MIAMI – Haiti’s Prime Minister Michèle Pierre-Louis made an urgent pitch to Haitian-American and other potential investors during a visit last week, telling them “the time is now” to launch new ventures in one of the Caribbean’s largest markets.
“The time has come and Haiti is open to business,” Pierre-Louis said to about 200 guests at a fundraising dinner. “We strongly believe that Haiti is at a turning point– a critical point, indeed– where we can either seize the opportunities of this moment and move forward rapidly or fall back again in the vicious cycle of insecurity, violence and isolation of the country.
“Timing is of extreme importance,” she said. “Haiti will not develop through humanitarian aid. Growth will come from investment.”
Haiti’s population of 9 million needs goods and services of all kind — from toilets to roads, electricity to hospitals. With an estimated 80 percent of the people living in poverty, the country has more than enough industries to build, and create jobs in the process that would improve the standard of living for the majority of Haitians.
Past efforts by the Diaspora, going as far back as after Jean-Claude Duvalier’s 1986 ouster, have failed because of the “pay-to-play” nature of the government, debilitating bureaucracy and lack of security, among other factors. Such experiences, development experts have said, has left some doubtful about giving Haiti another chance.
“The reality is that most of the country is still closed,” said Salusa Basquin, an adjunct professor who operates an online directory of Haitian businesses meant to increase networking among them. “The government is a closed window”
The country has survived for decades mainly on foreign aid, small-scale grassroots enterprises and the help of émigrés who send money to families left behind in the poverty-stricken island nation. Pierre-Louis is now echoing the strategy many development experts have long recommended, saying the road to real growth and revamping of the country is through far-reaching investments.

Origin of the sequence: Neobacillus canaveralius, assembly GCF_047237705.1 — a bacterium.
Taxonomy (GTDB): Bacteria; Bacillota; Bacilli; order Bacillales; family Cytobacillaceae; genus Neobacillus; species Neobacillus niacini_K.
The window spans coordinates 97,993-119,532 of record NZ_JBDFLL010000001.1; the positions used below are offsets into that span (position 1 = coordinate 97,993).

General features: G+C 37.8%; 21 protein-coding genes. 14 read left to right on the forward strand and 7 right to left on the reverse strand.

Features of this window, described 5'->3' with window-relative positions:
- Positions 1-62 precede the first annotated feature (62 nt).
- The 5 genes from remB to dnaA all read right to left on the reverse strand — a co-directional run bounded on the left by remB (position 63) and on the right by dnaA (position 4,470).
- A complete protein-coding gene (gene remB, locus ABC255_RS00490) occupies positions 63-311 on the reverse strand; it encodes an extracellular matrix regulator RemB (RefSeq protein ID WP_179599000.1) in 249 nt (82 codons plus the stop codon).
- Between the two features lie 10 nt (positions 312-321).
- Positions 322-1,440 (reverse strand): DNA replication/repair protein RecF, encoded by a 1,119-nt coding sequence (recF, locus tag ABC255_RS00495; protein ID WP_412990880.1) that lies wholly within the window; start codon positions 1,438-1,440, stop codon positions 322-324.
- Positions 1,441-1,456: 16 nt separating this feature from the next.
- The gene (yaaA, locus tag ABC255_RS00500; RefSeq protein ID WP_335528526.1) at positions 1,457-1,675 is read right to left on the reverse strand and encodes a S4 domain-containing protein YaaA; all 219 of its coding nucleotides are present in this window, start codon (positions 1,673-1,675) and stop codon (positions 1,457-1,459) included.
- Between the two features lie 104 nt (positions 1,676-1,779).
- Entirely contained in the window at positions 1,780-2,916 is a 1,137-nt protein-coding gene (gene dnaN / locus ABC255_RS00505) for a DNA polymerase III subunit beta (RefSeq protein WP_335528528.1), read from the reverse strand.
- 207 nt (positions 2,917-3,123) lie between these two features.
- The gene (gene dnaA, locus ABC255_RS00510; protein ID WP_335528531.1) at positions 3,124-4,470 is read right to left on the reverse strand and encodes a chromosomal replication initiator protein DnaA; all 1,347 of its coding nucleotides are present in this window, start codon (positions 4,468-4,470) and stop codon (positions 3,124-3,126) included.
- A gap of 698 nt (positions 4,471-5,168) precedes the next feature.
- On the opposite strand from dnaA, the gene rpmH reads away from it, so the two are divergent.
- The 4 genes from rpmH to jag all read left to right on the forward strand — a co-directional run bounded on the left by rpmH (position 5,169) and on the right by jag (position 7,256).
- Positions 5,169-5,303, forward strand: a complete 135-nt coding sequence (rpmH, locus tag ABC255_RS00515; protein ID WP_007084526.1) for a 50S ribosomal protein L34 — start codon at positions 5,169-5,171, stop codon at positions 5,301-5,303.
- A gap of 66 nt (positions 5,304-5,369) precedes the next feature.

Pierre-Louis, named to her position in July after deadly food riots in 2008 forced the ouster of her predecessor, has met with various government officials and media in the United States, calling for long-term business ventures in Haiti.
Thursday, during the dinner at the swank Doubletree dining room overlooking Biscayne Bay, she reiterated that message, saying long-term investments are needed to create jobs, build infrastructure and otherwise fuel other sectors of Haiti’s economy.
Only by forming what Pierre-Louis called a “solid partnership”– between the Haitian Diaspora, investors, friends of the country, and the Haitian government— will the country reduce its poverty and have sustainable growth, she said.
Education, healthcare and public works are the sectors most ripe for investment, she said. Sectors such as tourism, which reinvigorated the economic landscape of neighboring Dominican Republic and Jamaica, offer particularly appeal to developers.
Pierre-Louis’ 30-minute address resonated with attendees, most of them Haitian-American business owners in South Florida and young entrepreneurs. Still, they met the message with some skepticism, because the steps for investors to take were not clearly laid out. Pierre-Louis’ sincerity and devotion to developing Haiti came across and was inspiring, some said, but a few had reservations about Haiti’s readiness to receive large-scale investment.
Basic efforts such as consistent outreach to the Diaspora have not been established, but should be for those interested in taking advantage of markets there, Basquin said.